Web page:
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I'm using a website as a frontend and all users are authenticated with the standard ASP.NET Membership-Provider. Passwords are saved "hashed" within a SQL-Database.

Now I want to write a desktop-client with administrative functions. Among other things there should be a method to reset a users password. I can access the database with the saved membership-data, but how can I manually create the password-salt and -hash? Using the System.Web.Membership Namespace seems to be inappropriate so I need to know how to create the salt and hash of the new password manually.

Experts step up! :)

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2  
Why is System.Web.Security inappropriate? Seems like the right tool for the job. –  Forgotten Semicolon Mar 30 '10 at 18:10
    
I cannot include a membership provider in a desktop-client application, using my sql database, can I? When it is possible you're right and I can use these methods... but how to implement it? –  Anheledir Mar 30 '10 at 18:42
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4 Answers

up vote 10 down vote accepted

You can absolutely use System.Web.Security within a console or winforms app.

Here's a simple console application:

static void Main(string[] args)
{
    MembershipProvider provider = Membership.Provider;

    MembershipUser myUser = provider.GetUser("myUser", false);

    if( myUser != null ) provider.DeleteUser("myUser", true);

    MembershipCreateStatus status;

    myUser = provider.CreateUser("myUser", "password", "user@example.com", null, null, true, null, out status);

    if (status != MembershipCreateStatus.Success)
    {
        Console.WriteLine("Could not create user.  Reason: " + status.ToString());
        Console.ReadLine();
        return;
    }

    Console.WriteLine("Authenticating with \"password\": " + provider.ValidateUser("myUser", "password").ToString());

    string newPassword = myUser.ResetPassword();

    Console.WriteLine("Authenticating with \"password\": " + provider.ValidateUser("myUser", "password").ToString());
    Console.WriteLine("Authenticating with new password: " + provider.ValidateUser("myUser", newPassword).ToString());

    Console.ReadLine();
}

And the app.config:

<?xml version="1.0" encoding="utf-8" ?>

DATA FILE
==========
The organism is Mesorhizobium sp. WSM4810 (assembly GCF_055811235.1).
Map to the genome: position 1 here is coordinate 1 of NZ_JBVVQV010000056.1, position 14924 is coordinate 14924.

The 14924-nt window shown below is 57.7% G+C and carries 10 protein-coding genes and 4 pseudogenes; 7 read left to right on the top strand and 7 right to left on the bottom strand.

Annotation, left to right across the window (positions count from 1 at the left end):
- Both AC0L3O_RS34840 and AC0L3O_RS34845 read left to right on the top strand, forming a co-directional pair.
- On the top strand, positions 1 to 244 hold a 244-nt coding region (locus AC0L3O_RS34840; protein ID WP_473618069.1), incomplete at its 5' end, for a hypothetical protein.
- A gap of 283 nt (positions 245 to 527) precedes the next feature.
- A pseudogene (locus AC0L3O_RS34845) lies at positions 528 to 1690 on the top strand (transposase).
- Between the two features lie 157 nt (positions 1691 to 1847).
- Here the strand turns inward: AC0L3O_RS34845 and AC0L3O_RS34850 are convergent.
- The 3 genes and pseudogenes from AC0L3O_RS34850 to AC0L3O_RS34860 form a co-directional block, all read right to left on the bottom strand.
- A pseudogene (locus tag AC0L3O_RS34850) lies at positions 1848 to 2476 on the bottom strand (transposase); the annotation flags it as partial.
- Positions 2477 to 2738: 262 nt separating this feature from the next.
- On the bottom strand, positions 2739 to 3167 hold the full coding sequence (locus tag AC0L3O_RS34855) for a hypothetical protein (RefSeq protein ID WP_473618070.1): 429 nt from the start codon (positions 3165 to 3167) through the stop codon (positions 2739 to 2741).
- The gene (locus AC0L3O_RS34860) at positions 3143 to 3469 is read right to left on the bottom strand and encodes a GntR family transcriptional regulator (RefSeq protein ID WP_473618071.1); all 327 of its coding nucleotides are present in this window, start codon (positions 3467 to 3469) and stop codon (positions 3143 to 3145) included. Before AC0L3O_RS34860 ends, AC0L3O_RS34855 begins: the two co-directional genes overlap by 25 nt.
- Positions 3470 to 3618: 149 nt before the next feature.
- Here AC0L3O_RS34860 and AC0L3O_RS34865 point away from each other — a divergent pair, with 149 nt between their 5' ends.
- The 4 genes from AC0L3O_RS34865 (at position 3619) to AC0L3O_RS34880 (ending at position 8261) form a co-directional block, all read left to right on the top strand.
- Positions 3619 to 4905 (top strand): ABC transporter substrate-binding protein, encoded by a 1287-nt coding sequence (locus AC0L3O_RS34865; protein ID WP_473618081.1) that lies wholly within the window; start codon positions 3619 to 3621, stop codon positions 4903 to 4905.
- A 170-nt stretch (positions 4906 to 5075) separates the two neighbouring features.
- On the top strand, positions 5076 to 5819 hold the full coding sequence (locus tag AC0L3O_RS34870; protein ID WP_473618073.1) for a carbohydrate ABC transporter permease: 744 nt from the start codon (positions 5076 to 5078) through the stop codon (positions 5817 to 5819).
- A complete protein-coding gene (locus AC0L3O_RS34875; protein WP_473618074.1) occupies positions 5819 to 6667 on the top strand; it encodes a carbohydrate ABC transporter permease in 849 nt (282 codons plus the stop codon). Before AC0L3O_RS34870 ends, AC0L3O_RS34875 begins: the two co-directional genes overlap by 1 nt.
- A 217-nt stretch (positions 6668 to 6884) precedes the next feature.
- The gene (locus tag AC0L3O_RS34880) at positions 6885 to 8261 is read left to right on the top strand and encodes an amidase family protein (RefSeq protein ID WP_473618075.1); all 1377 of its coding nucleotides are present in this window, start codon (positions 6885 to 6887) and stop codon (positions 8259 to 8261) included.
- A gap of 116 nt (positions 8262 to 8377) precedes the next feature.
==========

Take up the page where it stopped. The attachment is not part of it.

<configuration>
    <connectionStrings>
        <add name="MyConnectionString" connectionString="Data Source=localhost;Initial Catalog=MyDatabase;Integrated Security=True" providerName="System.Data.SqlClient" />
    </connectionStrings>
    <system.web>
        <membership defaultProvider="MyMembershipProvider">
            <providers>
                <clear />
                <add name="MyMembershipProvider"
                     type="System.Web.Security.SqlMembershipProvider"
                     connectionStringName="MyConnectionString"
                     applicationName="MyApplication"
                     minRequiredPasswordLength="5"
                     minRequiredNonalphanumericCharacters="0"
                     requiresQuestionAndAnswer="false" />
            </providers>
        </membership>
    </system.web>
</configuration>
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I used reflector to take a look at those methods the .NET-Framework is using internal. Maybe there are public methods available for this but I did not find them - if you know how to query those internal methods as a user please left a comment! :)

Here is the simplified source-code without unnecessary conditions because I only want to encode the password as a SHA1-Hash:

private string GenerateSalt() {
  var buf = new byte[16];
  (new RNGCryptoServiceProvider()).GetBytes(buf);
  return Convert.ToBase64String(buf);
}

private string EncodePassword(string pass, string salt) {
    byte[] bytes = Encoding.Unicode.GetBytes(pass);
    byte[] src = Convert.FromBase64String(salt);
    byte[] dst = new byte[src.Length + bytes.Length];
    byte[] inArray = null;